Newspaper Page Text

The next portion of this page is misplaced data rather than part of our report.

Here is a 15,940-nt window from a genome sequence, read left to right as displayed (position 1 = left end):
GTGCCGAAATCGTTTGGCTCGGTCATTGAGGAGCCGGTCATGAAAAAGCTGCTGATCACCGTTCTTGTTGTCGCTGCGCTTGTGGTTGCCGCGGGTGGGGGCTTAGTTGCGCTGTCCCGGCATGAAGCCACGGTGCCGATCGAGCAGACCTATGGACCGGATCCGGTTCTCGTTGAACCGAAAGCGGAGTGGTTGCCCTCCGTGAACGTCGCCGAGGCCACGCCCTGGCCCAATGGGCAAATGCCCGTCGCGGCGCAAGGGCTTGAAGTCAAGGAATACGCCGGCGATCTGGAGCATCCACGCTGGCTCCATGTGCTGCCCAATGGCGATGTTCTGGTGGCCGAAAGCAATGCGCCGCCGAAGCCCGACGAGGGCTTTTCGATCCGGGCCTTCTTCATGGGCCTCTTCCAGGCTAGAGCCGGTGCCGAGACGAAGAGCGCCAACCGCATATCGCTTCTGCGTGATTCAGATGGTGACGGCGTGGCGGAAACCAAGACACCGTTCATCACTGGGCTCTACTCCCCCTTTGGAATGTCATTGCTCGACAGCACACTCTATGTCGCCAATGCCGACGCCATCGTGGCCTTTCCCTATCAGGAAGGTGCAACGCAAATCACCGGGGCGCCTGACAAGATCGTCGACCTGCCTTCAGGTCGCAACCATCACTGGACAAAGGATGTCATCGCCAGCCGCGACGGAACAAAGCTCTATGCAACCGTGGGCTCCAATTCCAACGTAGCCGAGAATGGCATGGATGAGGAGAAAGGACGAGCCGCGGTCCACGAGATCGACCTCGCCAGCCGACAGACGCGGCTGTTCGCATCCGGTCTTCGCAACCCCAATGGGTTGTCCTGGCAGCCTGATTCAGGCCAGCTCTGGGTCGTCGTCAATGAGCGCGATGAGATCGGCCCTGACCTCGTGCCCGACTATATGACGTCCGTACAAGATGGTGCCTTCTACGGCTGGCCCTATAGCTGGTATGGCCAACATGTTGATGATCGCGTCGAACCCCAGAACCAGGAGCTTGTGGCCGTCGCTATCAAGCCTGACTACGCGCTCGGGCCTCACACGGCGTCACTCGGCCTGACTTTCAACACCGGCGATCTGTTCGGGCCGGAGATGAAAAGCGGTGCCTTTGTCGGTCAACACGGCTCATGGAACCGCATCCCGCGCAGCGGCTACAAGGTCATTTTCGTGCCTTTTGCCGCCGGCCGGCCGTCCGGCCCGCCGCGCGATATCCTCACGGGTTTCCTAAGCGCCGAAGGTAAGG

V 'SOUTHERN : fARHJ -' 076 TOPICS CF I'J TERES T TO Till PLASTER, STOCKMAN AND TRUCK ?:i'7. Jrilni; lnK4, IYi-lll..r l or ( urn, ' !. II. .U Front K'i,;il, Vn., writes:' J':lv'' libotli 0!H- Hole 111 iwVlli.V ,';" rr:u. arilchokcs, seventy-eight per j. ,-ent. i. Mi.," ;iml ;vi) jut cent, chufiis which ;ir,. trowing nicely. I wane to I'Dt :i t ;. around It utnl hog it off. I JUii ,-!!m) trying u small piece of Wgh I'n. iviu content Boone Comity white corn. Also n fertilizer ex peri - "!IV."! riv''1' l"1"'"'! one mre. "a !,-!.;: Is nitrate of soda, loo ivw ... . s mo muriate of potash and ItHi uN s- ('- '''"'k- One acre villi .'tit li'i pounds of muriate of potash .none, it smaller piece of S. C. foci; alone. Tliis is on black waxy ami handy rlv r l.ottoin. If 1 can arrange my finances I will j try to bu-ld a silo. What would you j think of dropping three to four peas in j the Li!! after the corn is eight or ten j I'H'fits high for the silo and use cow- f PnJ nJ corn hay? Is thr.v any danger of Prussic acid . poison in Kalir corn, hay or silage here? 1 am vi vy glad to learn of your ex periments with artichokes, peanuts and chnfus for hogs and trust these 1 may prove highly satisfactory. I shall t look forward to learning of your rc . suits with huicIi interest. .In my opinion you are using entirely ,A muc-h muriate of potasli on your n. It would be. better to Increase " South Carolina rock and decrease the muriate of potash. It is only in ( -exceptional cases that it is an advan ? tagc to use more than fifty pounds of muriate of potash, whereas one can of ten use i:0 to I'OO pounds of South Carolina rock with prolit. If you can build a good silo yon will find it to your ml vantage to do so. There Is no doubt about its furnishing a very cheap sind satisfactory foodstuff for the win ter feeding of cattle. By all means tlfoiv-sevcrnl peas in each hill of corn. It will improve both the quality of si lage and fodder obtained from corn. Kalir corn makes a very good silage, ltut does not yield so well as either sorghum or corn. Probably sorghum anil cowpeas combined will make a "'1. better fodder or a better hay than " iiafir .orn and cowpeas. There is very 'Ue if any danger from Prussic acid Jsoniug from Kalir corn in the East ,j I ," plates. The trouble Is largely con . ' ""jd to the semi-arid country west of ': J-. Mississippi River. Prussic acid forms chiefly during dry weather, and as we have a humid climate and rarely snffer from protracted droughts it is not likely to develop in our sorghum or Kafir corn. Professor Soule, iu the Knoxyllo Journal and Tribune. Some Fanning Jfotcn. Thg. wviter sowed one and a half bushels of Virginia turf oats on about one acre of land the 11th day of Sep tember, 1902. The land is a very tight red laud. Turned under pea vines and in a few weeks after sowed the oats, and had the land well cut with disk orvmtaway harrow. The oats were renu t kably green all winter and much Interripening in spring or early s.uin- mcV; other oats were cut long before these. Cut and shocked 107 bundles to the acre. Did not put any guano or other ma nure on the land in over a year before. "The land had been manured in other ypars . I do not think the land is ex . tra riff. "Vnid the dry May, as in other places. My Bockyford canteloupes were well manured and land thoroughly plowed. Then in a deep furrow sowed high-grade guano and bedded on it, running a deep furrow twice in top of ridge, strewing seed so as to thin out. Hows were four feet wide; plowed (l. once, sowing pease in middle of the ""V-iy, No trouble in selling melons of -v. i ii 'd- v 'j-. our farmers get to the inten irming there will be less eont . iit about dry weather, covering and . .vn put on rough manure on top of jcovered corn. Did not replant or thin. 'Tbe corn is quite a success. Now ,is time to plant onion sets or sow 8ed for early market. Why not prow nhiips move extensively? Cows and sheep are fond of them. We are eating good beef and mutton at a great -cost. To not forget to sow a good rich lot fit V5 Sor snring food. One of the mis- trj J the farmer is want of think ing ime to prepare. iWfl' hn Avork and never let the work psh you. Undertake only what yon can do in the proper time. Work tlone too late Is a poor business Do yon want only 1300 bushels of corn? Resin now for that next year's crop by plowjg and getting up food for the law1 A as to make it on ten acres of lar" i hot your neighbors see how you i tavArul talk with them and get their Ideas, but go only by your own Judg ment.!:. II. Moore, In the Progressive Farmer. loililer rulllngr. "When labor was cheap and methods e.f utilizing waste products were tr..- j f-ay yon v. known, tttre was a r?a?on in puiiis j prasa all v d : b.n.d n. . ! A fodder. ,vov there is al'Milutely noil". 'I'll' only thing to I.? raid in lis i.-ivor is the e.cel!"ui-e ol w ell cured fodder as stock f d. I-'odder -nliing is hard work ii ml hoi wo:- . I; must be crowd ed into a short period of time, for fod der deteriorates every day after reach lug its maturity. It must be taken up promptly, for even a heavy dew on wilted fodder will injure it. and the wind labor expended will be lost if a shower wets it. It Is tlr iseforlh ruined and worthless. Pulling fodder espe cially cuts off the yield of corn In weight. It checks the growth of th'j plant by removing its lungs, and expos, ing the atalk before the ear has ripened. Who would think of pulling the leaves off his strawberries when the fruit is just turning? The sain fanner who puils his fodder complains bitterly when the caterpillars eat the leaves off his cotton, ltut the caterpil lar is doing for his cotton just what he has done for his emi. What then, shall the farmer lose his fodder? P.y no means. The shredder has solved that problem for the South ern farmer. At the North where corn Is planted closely and the stalks are small, they cut stalk and all and shock it in the Held, to be hauled In 'ater in the sea son. After the ears are removed the remainder, called stover, in:u;es an excellent food for cattle. Southern corn grows too large for that, but the shredder tears it to pieces so that stalk, fodder at.! rhucks are turned out ready for the stock to be gin chewing on at once. Every farmer win plants fifty acres in corn will find it economy to have a shredder. Small farmers can either combine to own one or hire their shredding done. It will cost less than to pull the fodder and lose the stalks. Southern Farmer. Some Vointerg About Clmrnlng. N. It. M.. of Snowville, Va., writes: "Will you please, through the columns of your good paper, tell something to help me in my churning? I have to churn so long. I know if anything can be told to help us there will be many grateful persons besides myself." And the Dairy Editor of the Farm and Home replied: It is a great pleasure to answer the pathetic appeal cf this lady, and a sure cure is warranted, provided the advice is strictly followed. First, get you a thermometer; trust nothing to your fingers or elbow about: tempera ture. Get you a thermometer that you can stick into the cream. Now do not let any part of the -cream be over three days old in cold weather, or two days old in hot weather. Keep it as cool as you can until eight to twelve hours before churning, then if it Is sweet put it In an atmosphere of seventy-five de grees for eight hours. Now you are ready to churn. Set the cream in cold water until it comes to the tempera ture of sixty -tvw degrees, no more and no less, on your life. This is going to be hard and provok ing work the first time you try it, but you will soon learn, and you will find that when you have consented to follow these instructions to the letter the butter will come between twenty and thirty minutes to a cer tainty. Not long ag; I told this to an intelligent lady, and she said she tried it. and it did not work. I went to her home and did just as described above, and I took the dasher and pounded away for twenty minutes, when I stopped and asked her if Ihe butter had come. She threw back her pretty head and laughed. "Why." she says, "it will not come for an hour." I took off the churn cover, and there was the batter. The best of it is that she did it herself next time. Tfo Feathers Xo 5101111111,7. Secretary Wilson is trying to produce a l'eatherless race of chickens for the warmer parts of the United States. It has been discovered that the time of moulting can be reduced from 100 days io less than' one month, and, in time, done away with entirely, because hens will have no feathers to moult. Early in August stop feeding the chickens and allow them only enough food to sustain life fac-two weeks. Then stuff them with all kinds of food. The chickens will eat so much and so rap idly that inside of a week the feathers will be forced out of the body, which will be left naked. By the end of one month they will be covered with new down and beIn laying again. lltinody Vor Nut Grnfta. About the only sure remedy for nut grass is shading it to death by the following treatment: Sow the ground to peas or velvet beans; cut these in fall and sow to oats; next spring cut oats for hay and sow peas or beans again, and follow these with oats in the fall. Keep up this rotation three to five years until yon see the grass Is ..lead. T! your time. &he Funny JTide ojf ILifQo 'l !t!l HANOI KT. 'J le in ,.. h ; , ,., ;,.,.,. n i i .Ui mil oil u ni, uj,ity z-;;!. H- i'in Lis tiil. x 1 I ioot I lie lull w: !:.! nice I i 1 1 y - i i i 1 ; . - t:t';i!. -U'iii,i:iton Slar. AT CLOSE- KANCE. Mrs. I'pperlon "I had all the con reli taken out of me yesterday." Mrs. Nextdooi "Indeed: And whero did they find room to put all of lt?" Chlcago News. DEFINED. "What Is your idea of a popular tune?" "A popular tune," said the man who takes music seriously, "is one that gets to be universally disliked." Washing ton Star. DEALElt WAS WISE. Drown "Why do you want me to pay in advance? Are you afraid I won't bring the horse back?" Liveryman "No, no; not at all. Put you see the horse might come back without you." Atlanta Journal. CRUEL. Ills Wlfe-"Charles, I do think you sught to give me more of your time." Her Husband "(live you morel Why, you take so much of my time that I couldn't be a second in a duel." Harper's Bazar. HE KNOWS BETTER. Si "Do you know what I'm going to whip you for?" "I s'poso I might make a gues-s, hut I ain't goin' to do It. 'cause I might guess something you didn't know about. I ain't t.ikln' no foolish risks like that, not if I know myself." New York Journal. INSEPARABLE. Affrighted, he turned on his pursuer. "You black thin;, why do you follow me constantly? What are you?" "I am your sunshine companion," mockingly replied his shadow. Chb cago Tribune. A QUESTION. "Here's something that has been puzzling me." remarked the man who thinks too deeply. "What's that?" "If all Mesh Is grass are cannibals really vegetarlars?" - Philadelphia Press. NOT LESS DEVOTED. "You used to sing 'Every morn I send you violets,' before we were married," said Mrs. Brlmkin, with a sigh. "Yes," answered Mr. Brlmkin, "bu1 my devotion has taken a more practical form. Every month I pay the meat bill." Washington Star. AN ACHIEVEMENT. "I don't see why you should bo so proud of winning that case," said the intimate friend. "You were plainly in the -wrong." "You . don't understand these things at nil," answered the lawyer. "That's the very thing that makes me so proud." Washington Star. NO SUCH MAN. Manager "Strange, there haven't been any answers to my advertisement for a clerk." Proprietor "No wonder. Y'ou made a mess of that 'ad.' The Ilea of adver tising for a man of 'average Intelli gence!' Everybody who Isn't hopelessly lelow it feels he's far above It." Phlladelphla Public Ledger. TASSED IN THE RACE. "Alas!" said the unhappy woman, "and we were once considered wealthy 1" ! "But, my dear," said b-r husband soothingly, "we have as fn:ch money as ever." ' "Oh, yes, I know. ? ;:? re are so' r : r v.-ho have a lot , Uat nobody : : s any attention to i.o-..ny longer!" -Brooklyn Life. 1 m if iV . ., . . j . . 'U ,v A V: -'';'v :,4'V' youRci.s 9 1' TEN D EE-II E A RTE1) S A M M Y. Si xz so tender QiwTh lilflc 5mmy When I fhinU hov ct Ccok b21s Thg CfJs- If really makes me cry! Pittsburg Dispatch. AN AMUSING TOY. The toy shown in the accompanying picture ought to be hailed with delight & MoLher Goose Puzzle. fcS&y? IPSAr Even the pig, to say nothing of the two little rabbits, would be more fit pets for these children. Find the anhuals named. by children, since an animal plays the most Important role in it; indeed, with out the animal it would bo an uninter esting and lifeless affair. The toy is egg-shaped, and In the up per part is an animal, which can be covered if desired. The anmal Is held In position by a spring, and another spring comes into play when tho cover is to be removed. It is evident, there fore, that the toy in its normal condi tion looks like an ordinary egg, and that the child who receives it as a gift docs not realize what a treasure it has obtained until the cover slowly disap pears and the suning little aniiauJ shows itself. New York World. FISH TIIAt ARE WELL ARMED. Two of tho fish at the Aquarium wear armor aud carry concealed weapons. As the police ' :.ra vlit the Aqua rium and no cuy. ' ; h:vve been li'e-a, the fish have nu, trr'. r-.l in tho possession cf the: Tl? ' '.. -, ' .-- i ti 'riU V-'-.-viv m msS fl are the orange !ih:ish, which are coat ed with n skl'i that l'ese;nl!"s sand paper l:i the hitler's most striking characteristic, and In a hollow on the top of the back they curry slurp three cornered tiles. Wh"ii a grudge is to be .settled the fileilsh literally gets his back up and viciously tickles the ob ject of his hatred In the ribs. The two specimens at the Aquarium were secured a short time ago in Cravosctid Bay. The fishermen in the neighborhood of the bay have other names for them. "Old sow," "old maid" and "foolilsh" are some of tin designations which they apply to them when they sit over the lire and spin yarns. The shape of the head and mouth is responsible for these names. The mouth opens upward, the lower jaw protruding beyond the upper. Crustaceans are the diet of this fish, and the shape of the mouth and the sharp teeth within are for catching and de roying ihls kind of food. Ono would say. judging from their appear ance, thai their diet was not well suited to their needs, for they have a starved look. The other day a party of sightseers observed this look. "Here's a fish trying the starvation cure." remarked one. turning to his companions. "There's somethng the matter with him. Don't you see how thin he is?" New York Tribune. THE HOUSE IS THE GARDEN. Johnny never would have known anything about it if he had not been digging dandelions out of the lawn, when with his weeding fork he opened such a queer little house. At first it seemed to be nothing but a long passage. Johnny pulled out his knife and cut open the roof. Tho floor was smooth and clean, although it was made of earth and the ceiling was prettily arched. "Where does it all go to, anyway?" said Johnny, quite excited. He dug on and on, but there seemed to be no end. Here and there were other little passages opening into the long one. Last of all he came to a little room with an arched roof. Maybe that was where the little miner lived. "I wish I knew what sort of a fel low made it." said Johnny musingly. ' While he was wondering tho ground began to move and rise. You see the master of the house was not a bt dis couraged. When he found his home In ruins he began at once io dig out another. "Now, if I can only catch him," whis pered Johnny to himself. He put in his knife carefully, not to hurt the busy little miner, and tumbled him out into the sunshine. What a funny fellow he was. lie was dressed from head to foot in the j softlest, silkiest fur you ever saw; and i h's rosy-colored hands were not a bit like the grimy lists of the coal miners that Johnny saw once. He was almost blind. Iudeod, Johnny thought he had no eyes at all, but he was strong and ! sturdy for all that. Johnny carried hlin home for a pet. Mr. Mole, however, did not enjoy life above ground, so he was taken back to I the garden, where he could enjoy his j digging and delving. Washington . i-udi lj ir.; can hop? to b hippilj .-ried unless he is a i,ood UsUTer.